Caravan Boy

I remember he was thin, and pale, and bony. I remember he didn’t speak English, and was stuck out here like me, friendless and lonely. I remember how we met, and how we laughed, and how easily we overcame the language barrier. And that’s about it. He disappeared from my life just as quickly as he entered it.

Holidays are always problematic. Trapped in a tiny space with my parents for that long inevitably turns us into caged animals, out for blood. The arguments rarely cease. But back then, when I was small enough to be snatched up by an Amazon delivery drone, holidays weren’t so bad. I think I may have even liked one or two of them. But this, well this didn’t really count. It was caravanning, in a field. I wasn’t exactly excited about the whole affair.

The campsite was alright, though. There was a little park, all built from wood with a great tall tower we could climb. I went up there, on the first few days, and got to talking with two Scottish kids. Well, it was less talking and more me getting laughed at, but like I say, I was lonely, so took it as a sign of friendship. A few days later, however, it had started to weigh on me. I was annoyed at the pair of them, because they weren’t talking to me, and they weren’t being nice, and to be quite honest I just wanted to go home where people were mildly friendlier. But that day, as I headed to the park and spied the two Scottish kids sitting up in the tower, I noticed they were already laughing. They were laughing at this new boy, one I hadn’t seen before.

It was destiny. Without realising it the two bullies had created monsters that would meet, and moan about their creators almost every day. We ran away from the park together, finding other stuff to do about the campsite. We tried to talk but it was hard, because we could barely understand a word of what the other was saying. But just because we couldn’t talk didn’t mean we couldn’t communicate. We leapt around, pointing and nodding and inventing an impromptu sign language as we went. I think I liked him so much and so quickly perhaps in part because of our hurried method of communication; we were incredibly expressive towards one another out of necessity, and because of this we were really, really clear about how awesome we thought the other was.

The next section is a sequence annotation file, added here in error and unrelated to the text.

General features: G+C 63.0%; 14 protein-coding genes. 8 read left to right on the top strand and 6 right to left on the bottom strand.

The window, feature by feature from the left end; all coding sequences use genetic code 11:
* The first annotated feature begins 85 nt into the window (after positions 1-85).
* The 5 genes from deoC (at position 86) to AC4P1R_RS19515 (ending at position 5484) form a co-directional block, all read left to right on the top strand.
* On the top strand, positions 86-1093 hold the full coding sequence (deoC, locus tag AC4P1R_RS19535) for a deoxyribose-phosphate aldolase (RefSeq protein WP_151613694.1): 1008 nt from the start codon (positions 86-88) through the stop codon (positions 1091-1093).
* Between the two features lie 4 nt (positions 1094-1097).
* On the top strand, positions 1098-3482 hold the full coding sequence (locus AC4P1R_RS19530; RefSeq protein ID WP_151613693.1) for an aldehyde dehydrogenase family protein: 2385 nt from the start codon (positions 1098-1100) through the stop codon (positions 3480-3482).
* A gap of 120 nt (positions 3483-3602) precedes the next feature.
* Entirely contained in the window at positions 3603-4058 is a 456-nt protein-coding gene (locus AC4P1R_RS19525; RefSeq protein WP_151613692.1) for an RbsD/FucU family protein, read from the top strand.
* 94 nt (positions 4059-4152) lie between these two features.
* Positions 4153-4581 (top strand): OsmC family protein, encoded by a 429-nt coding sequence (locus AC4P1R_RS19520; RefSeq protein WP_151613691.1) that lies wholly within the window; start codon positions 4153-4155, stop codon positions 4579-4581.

And he was awesome. I don’t remember much of what we did anymore, but I know he did something right. Most importantly, I know he was there for me when I was lonely, and little squishy me was desperate for a friend at that campsite. He was it, and it still amazes me today how lucky I was to find him there.

Which reminds me of something that happened on another holiday, something that confused me. My parents and I were at the airport, headed for Lapland, when we started talking to some strangers. When I say we started talking I of course mean my parents did, while I watched in frozen concern.

What the hell was going on? Who were these two women, and why were my parents talking to them? They don’t know each other, right? I couldn’t get my head around it. I just didn’t know what was going on. I followed the four of them closely, listening in to their conversation, trying to work out why they were talking. I couldn’t solve the mystery.

Then, to the horror of my anti-social little brain, the two women got onto our plane. And off it. And then, to top it all off, they were staying in the same hotel.

I couldn’t talk while they were around. If it was just me and my parents I could chat and have fun but these two were strangers. I lost my voice when they turned up because I was weird and anxious and although the holiday ended up being pretty great, I spent the beginning of it terrified.

But, I guess, those two women were my parents caravan boy. They were strangers, who gave them company, and who gave them smiles. That really can’t be appreciated enough. People can be awesome, all over the world. I’m starting to get excited about this, starting to think about the cool people I could talk to for even just a day.

The idea of going travelling has been in my mind for a little while. It’s what teenagers, do, right? And I’m not a teenager for very much longer. The trouble is, when I try to explain to my friends what I want out of travelling, I find it really hard. They ask me where I want to go, and I say I don’t know. They ask me how I want to get there, and again, I’ve got no idea. I think this is the reason, though. I think this is the reason travelling seems so appealing to me.

I want the chance to meet people, like that caravan boy, or like the two women my parents got to talking to. I know it’s a long shot; I’d probably run around Europe not talking to anyone at all. But that idea, of meeting strangers and hearing about their lives, it excites me.

There are a load of really cool people in the world. Some of them I’m already lucky enough to have as friends. But my path might cross with a few more, if I give it the chance. So I guess going off travelling, staying in hostels, and forcing myself to be brave and lonely like I was at that camp site ten thousand years ago might make me actually talk to people. Out of desperation, if nothing else. And I like people. I think for the most part they’re pretty great. So I’d like to talk to them. I’d like to meet one or two more. I’d like to increase the odds of chatting with some awesome people in some awesome places, wherever and whoever they might be.

So thank you caravan boy, and thank you Lapland women. You’re all remembered, by me at least, as pretty god damn cool.

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